The court will decide on a Central Bureau of Investigation (CBI) plea asking for a retrial and seeking a review of its 1996 judgement that had diluted charges against the accused from culpable homicide not amounting to murder to criminal negligence.
This led to lighter punishment for all the accused. On June 7, 2010, a Bhopal court had sentenced seven former Carbide executives, including former Union Carbide India Limited (UCIL) Chairman Keshub Mahindra, to two years in jail. They were granted bail immediately.
In its plea, the CBI has sought restoration of the stringent charge of culpable homicide not amounting to murder instead of death caused due to negligence against the accused in world’s worst industrial disaster – close to 15,000 people have died since 1984, when a gas leak at the Carbide plant poisoned the Bhopal air on a December night.
Asking the court to reconsider its ruling, the CBI has said, “The men behind one of the world’s biggest industrial catastrophes should not walk away with a minimal punishment of two years despite ample evidence to show the commission of an offence of homicide.”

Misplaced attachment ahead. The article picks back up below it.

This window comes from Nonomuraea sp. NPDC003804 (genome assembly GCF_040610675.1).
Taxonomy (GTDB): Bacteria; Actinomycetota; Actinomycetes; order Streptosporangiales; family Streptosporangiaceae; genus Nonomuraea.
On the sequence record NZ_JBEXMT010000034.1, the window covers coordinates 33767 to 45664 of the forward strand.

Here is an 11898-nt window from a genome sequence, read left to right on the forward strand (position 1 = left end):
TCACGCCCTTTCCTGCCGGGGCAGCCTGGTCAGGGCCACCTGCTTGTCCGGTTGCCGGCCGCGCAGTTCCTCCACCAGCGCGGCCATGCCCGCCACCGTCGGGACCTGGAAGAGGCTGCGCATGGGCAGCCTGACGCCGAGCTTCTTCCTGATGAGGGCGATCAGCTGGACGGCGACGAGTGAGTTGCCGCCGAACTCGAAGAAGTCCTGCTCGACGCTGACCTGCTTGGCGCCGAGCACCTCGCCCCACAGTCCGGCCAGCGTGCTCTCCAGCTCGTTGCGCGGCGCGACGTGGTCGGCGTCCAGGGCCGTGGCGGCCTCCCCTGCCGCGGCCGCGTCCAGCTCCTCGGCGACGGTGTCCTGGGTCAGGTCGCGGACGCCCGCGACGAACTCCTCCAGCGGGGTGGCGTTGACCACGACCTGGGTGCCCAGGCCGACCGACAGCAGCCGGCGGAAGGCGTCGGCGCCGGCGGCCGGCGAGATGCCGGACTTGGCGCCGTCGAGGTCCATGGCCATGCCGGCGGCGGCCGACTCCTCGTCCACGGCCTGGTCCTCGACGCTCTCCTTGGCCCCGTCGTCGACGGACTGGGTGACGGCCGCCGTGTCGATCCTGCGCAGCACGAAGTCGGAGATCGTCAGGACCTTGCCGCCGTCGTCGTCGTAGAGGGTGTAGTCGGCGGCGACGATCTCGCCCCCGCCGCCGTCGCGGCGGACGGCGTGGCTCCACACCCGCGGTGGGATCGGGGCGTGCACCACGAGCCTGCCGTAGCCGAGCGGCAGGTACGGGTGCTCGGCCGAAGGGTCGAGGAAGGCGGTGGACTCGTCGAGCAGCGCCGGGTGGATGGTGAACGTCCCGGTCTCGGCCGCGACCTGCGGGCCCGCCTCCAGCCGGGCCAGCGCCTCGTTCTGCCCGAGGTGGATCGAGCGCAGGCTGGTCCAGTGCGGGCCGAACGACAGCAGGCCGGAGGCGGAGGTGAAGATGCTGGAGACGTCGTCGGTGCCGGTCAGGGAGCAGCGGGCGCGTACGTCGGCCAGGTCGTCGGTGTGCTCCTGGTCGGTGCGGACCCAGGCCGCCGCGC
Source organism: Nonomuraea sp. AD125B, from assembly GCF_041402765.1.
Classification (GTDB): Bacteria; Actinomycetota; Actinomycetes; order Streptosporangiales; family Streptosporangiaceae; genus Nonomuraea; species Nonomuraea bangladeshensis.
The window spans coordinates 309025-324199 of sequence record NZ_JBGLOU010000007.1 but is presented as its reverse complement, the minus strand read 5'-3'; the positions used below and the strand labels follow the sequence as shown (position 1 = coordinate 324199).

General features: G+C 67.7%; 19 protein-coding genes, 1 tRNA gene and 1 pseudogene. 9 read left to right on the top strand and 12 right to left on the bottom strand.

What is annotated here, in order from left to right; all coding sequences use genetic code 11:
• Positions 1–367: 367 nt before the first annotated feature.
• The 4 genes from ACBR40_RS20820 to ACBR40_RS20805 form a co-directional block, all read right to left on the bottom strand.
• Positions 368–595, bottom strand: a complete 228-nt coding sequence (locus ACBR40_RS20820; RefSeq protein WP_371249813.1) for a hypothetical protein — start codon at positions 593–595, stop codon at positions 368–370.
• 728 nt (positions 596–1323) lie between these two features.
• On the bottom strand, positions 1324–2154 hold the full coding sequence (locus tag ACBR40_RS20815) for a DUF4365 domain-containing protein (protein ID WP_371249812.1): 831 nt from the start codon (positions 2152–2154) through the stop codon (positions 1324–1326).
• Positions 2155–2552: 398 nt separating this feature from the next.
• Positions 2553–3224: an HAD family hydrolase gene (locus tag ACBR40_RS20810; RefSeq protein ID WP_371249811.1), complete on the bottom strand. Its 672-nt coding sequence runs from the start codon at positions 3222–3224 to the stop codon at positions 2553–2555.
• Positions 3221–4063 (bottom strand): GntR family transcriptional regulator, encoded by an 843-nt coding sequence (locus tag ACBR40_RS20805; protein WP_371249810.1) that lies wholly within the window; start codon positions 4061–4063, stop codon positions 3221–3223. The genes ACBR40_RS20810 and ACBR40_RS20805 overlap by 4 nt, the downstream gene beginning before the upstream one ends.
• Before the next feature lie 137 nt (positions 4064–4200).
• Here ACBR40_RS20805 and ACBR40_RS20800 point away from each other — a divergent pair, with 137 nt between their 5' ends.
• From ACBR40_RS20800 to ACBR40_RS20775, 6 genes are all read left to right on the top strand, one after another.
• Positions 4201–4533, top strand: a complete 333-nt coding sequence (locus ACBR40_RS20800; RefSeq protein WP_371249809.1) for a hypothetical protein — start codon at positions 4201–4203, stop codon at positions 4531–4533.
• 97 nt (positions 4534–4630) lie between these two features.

A five-judge bench headed by the Chief Justice SH Kapadia will give its verdict on the petition today. The apex court has heard the case on a day-to-day basis.
If the Supreme Court dismisses the CBI plea, then the accused will be let off with only a two-year sentence. If the court allows the CBI plea, then there will be fresh trial and stringent charges can be slapped against the accused.
Besides Mahindra, Vijay Gokhale, the then Managing Director of UCIL, Kishore Kamdar, then Vice President, J N Mukund, then Works Manager, S P Choudhary, then Production Manager, K V Shetty, then Plant Superintendent and S I Quereshi, then Production Assistant were convicted and sentenced to two years’ jail term by a trial court in Bhopal on June 7 last year.
The apex court had on August 31 last decided to re-examine its own judgement that led to lighter punishment of two years imprisonment for all the convicts.
The verdict had sparked a nationwide outrage, leading to the government setting up a group of ministers and filing of a curative petition against the lighter punishment for those responsible for the gas tragedy.